Airway count and emphysema assessed by chest CT imaging predicts clinical outcome in smokers

Alejandro A. Diaz, Clarissa Valim, Tsuneo Yamashiro, Raúl San José Estépar, James C. Ross, Shin Matsuoka, Brian Bartholmai, Hiroto Hatabu, Edwin K. Silverman, George R. Washko

Research output: Contribution to journalArticlepeer-review

59 Scopus citations


Background: Recently, it has been shown that emphysematous destruction of the lung is associated with a decrease in the total number of terminal bronchioles. It is unknown whether a similar decrease is visible in the more proximal airways. We aimed to assess the relationships between proximal airway count, CT imaging measures of emphysema, and clinical prognostic factors in smokers, and to determine whether airway count predicts the BMI, airflow obstruction, dyspnea, and exercise capacity (BODE) index. Methods: In 50 smokers, emphysema was measured on CT scans and airway branches from the third to eighth generations of the right upper lobe apical bronchus were counted manually. The sum of airway branches from the sixth to eighth generations represented the total airway count (TAC). For each subject, the BODE index was determined. We used logistic regression to assess the ability of TAC to predict a high BODE index (≥ 7 points). Results: TAC was inversely associated with emphysema (r = -0.54, P < .0001). TAC correlated with the modified Medical Research Council dyspnea score (r = -0.42, P = .004), FEV1% predicted (r = 0.52, P = .0003), 6-min walk distance (r = 0.36, P = .012), and BODE index (r = -0.55, P < .0001). The C-statistics, which correspond to the area under the receiver operating characteristic curve, for the ability of TAC alone and TAC, emphysema, and age to predict a high BODE index were 0.84 and 0.92, respectively. Conclusions: TAC is lower in subjects with greater emphysematous destruction and is a predictor of a high BODE index. These results suggest that CT imaging-based TAC may be a unique COPD-related phenotype in smokers.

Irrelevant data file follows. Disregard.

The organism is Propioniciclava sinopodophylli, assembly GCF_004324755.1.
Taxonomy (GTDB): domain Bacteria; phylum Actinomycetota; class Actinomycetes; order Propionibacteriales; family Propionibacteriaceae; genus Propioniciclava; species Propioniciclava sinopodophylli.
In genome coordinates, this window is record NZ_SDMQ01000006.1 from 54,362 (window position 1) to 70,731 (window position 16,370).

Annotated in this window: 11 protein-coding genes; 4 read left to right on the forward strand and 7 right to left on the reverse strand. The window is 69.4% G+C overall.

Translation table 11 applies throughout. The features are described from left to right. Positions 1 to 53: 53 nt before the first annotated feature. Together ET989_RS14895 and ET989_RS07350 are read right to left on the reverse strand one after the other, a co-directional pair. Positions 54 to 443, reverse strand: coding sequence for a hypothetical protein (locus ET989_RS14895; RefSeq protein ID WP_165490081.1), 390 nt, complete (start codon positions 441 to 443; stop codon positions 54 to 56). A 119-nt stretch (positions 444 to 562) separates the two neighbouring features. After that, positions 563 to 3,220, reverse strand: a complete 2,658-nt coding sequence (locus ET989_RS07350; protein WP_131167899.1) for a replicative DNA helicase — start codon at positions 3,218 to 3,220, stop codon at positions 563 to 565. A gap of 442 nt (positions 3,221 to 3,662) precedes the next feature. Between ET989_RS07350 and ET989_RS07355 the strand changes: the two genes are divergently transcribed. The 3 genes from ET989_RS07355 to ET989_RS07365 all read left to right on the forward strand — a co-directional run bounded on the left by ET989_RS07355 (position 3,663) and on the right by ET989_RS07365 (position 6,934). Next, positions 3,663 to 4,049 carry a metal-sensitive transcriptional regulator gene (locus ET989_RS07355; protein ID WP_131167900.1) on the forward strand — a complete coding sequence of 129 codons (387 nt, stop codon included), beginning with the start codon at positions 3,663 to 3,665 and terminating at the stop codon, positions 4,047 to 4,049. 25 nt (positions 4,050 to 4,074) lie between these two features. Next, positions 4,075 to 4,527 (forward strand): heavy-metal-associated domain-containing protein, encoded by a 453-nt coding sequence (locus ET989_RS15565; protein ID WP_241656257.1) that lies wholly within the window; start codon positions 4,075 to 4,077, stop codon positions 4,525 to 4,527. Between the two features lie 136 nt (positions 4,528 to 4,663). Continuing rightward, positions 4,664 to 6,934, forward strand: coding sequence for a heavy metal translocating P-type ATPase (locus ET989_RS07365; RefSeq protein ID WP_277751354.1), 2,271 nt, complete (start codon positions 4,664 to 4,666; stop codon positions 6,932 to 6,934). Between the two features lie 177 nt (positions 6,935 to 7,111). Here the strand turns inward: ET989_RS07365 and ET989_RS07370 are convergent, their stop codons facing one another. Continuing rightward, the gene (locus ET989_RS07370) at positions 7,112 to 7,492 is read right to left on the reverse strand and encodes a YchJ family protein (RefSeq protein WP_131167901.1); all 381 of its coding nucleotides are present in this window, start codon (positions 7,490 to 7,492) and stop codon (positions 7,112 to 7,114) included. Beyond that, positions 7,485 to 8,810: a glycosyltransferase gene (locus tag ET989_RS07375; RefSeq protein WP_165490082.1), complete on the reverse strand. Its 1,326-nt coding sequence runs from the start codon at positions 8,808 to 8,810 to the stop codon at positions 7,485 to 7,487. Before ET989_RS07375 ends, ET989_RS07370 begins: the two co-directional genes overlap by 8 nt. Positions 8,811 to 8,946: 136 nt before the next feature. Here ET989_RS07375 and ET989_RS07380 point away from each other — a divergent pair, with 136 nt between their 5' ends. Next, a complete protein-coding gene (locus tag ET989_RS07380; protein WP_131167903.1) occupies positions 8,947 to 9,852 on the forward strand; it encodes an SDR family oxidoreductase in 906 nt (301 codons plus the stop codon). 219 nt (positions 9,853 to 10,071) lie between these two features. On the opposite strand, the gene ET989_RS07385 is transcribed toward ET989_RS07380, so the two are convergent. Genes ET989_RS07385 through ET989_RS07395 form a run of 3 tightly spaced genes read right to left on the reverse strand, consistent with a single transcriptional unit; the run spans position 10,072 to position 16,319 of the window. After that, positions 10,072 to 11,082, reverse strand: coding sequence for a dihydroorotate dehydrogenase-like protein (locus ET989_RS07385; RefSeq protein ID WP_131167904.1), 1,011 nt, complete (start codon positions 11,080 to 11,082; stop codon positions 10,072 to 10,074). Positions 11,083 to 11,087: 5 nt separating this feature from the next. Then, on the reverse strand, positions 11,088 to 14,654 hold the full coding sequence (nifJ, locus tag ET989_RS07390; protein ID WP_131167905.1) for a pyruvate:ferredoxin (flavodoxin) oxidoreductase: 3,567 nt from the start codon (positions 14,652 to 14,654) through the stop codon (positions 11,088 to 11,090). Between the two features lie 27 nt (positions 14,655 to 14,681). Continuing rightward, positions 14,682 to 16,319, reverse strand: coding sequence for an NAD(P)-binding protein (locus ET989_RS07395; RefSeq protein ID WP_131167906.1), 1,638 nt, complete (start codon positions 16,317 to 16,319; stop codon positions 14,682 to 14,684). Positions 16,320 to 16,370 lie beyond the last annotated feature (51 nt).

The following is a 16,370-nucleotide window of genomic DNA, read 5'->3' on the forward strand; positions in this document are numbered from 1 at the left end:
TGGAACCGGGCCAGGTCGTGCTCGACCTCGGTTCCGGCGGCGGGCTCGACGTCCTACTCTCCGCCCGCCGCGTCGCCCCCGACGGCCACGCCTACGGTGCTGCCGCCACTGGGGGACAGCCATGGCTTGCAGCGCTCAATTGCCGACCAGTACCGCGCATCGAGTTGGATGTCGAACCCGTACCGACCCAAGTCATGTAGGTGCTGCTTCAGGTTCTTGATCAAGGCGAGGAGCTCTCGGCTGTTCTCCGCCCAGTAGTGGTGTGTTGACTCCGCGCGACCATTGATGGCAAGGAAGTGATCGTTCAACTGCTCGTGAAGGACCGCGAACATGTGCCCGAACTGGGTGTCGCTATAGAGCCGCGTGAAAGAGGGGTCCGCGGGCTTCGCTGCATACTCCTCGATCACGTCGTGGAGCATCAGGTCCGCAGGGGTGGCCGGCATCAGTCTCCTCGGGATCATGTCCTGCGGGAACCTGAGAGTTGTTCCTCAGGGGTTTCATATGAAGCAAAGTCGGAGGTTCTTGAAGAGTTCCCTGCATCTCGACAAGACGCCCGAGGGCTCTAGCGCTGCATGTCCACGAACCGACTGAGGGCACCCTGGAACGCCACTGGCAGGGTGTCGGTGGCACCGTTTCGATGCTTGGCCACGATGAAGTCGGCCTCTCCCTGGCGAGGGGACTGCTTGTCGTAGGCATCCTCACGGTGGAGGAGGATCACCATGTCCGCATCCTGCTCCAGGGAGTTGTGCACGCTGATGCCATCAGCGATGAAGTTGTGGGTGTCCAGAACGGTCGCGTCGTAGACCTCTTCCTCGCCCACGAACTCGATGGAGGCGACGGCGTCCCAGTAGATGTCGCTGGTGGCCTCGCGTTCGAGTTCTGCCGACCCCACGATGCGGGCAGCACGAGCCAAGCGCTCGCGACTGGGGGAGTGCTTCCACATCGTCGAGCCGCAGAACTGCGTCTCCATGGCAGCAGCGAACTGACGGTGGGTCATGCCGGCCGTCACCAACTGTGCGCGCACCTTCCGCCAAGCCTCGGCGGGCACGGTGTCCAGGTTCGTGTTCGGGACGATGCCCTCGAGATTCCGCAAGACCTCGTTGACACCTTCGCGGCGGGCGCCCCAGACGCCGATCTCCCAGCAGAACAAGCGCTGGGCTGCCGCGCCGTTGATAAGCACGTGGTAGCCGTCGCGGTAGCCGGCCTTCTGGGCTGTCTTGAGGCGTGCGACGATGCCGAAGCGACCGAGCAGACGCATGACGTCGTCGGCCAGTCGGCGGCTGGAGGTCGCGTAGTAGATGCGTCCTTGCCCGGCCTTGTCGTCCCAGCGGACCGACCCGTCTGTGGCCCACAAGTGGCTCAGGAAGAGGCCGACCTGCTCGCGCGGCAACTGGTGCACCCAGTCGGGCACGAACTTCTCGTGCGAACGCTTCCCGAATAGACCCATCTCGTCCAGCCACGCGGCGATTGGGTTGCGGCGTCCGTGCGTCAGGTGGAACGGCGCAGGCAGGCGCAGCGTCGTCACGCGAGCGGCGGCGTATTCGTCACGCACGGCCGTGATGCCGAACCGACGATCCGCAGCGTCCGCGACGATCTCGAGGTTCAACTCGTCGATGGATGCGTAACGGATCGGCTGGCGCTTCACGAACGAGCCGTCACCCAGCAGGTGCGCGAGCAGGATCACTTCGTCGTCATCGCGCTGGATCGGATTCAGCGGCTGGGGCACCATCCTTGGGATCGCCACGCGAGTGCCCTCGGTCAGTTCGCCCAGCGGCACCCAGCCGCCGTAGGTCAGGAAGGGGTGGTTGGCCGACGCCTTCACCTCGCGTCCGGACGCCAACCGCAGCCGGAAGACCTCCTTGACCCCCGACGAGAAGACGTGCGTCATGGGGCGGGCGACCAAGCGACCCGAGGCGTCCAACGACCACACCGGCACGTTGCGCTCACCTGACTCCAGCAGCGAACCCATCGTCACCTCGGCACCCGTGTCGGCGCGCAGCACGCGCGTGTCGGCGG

Original languageEnglish (US)
Pages (from-to)880-887
Number of pages8
Issue number4
StatePublished - Oct 1 2010

ASJC Scopus subject areas

  • Pulmonary and Respiratory Medicine
  • Critical Care and Intensive Care Medicine
  • Cardiology and Cardiovascular Medicine


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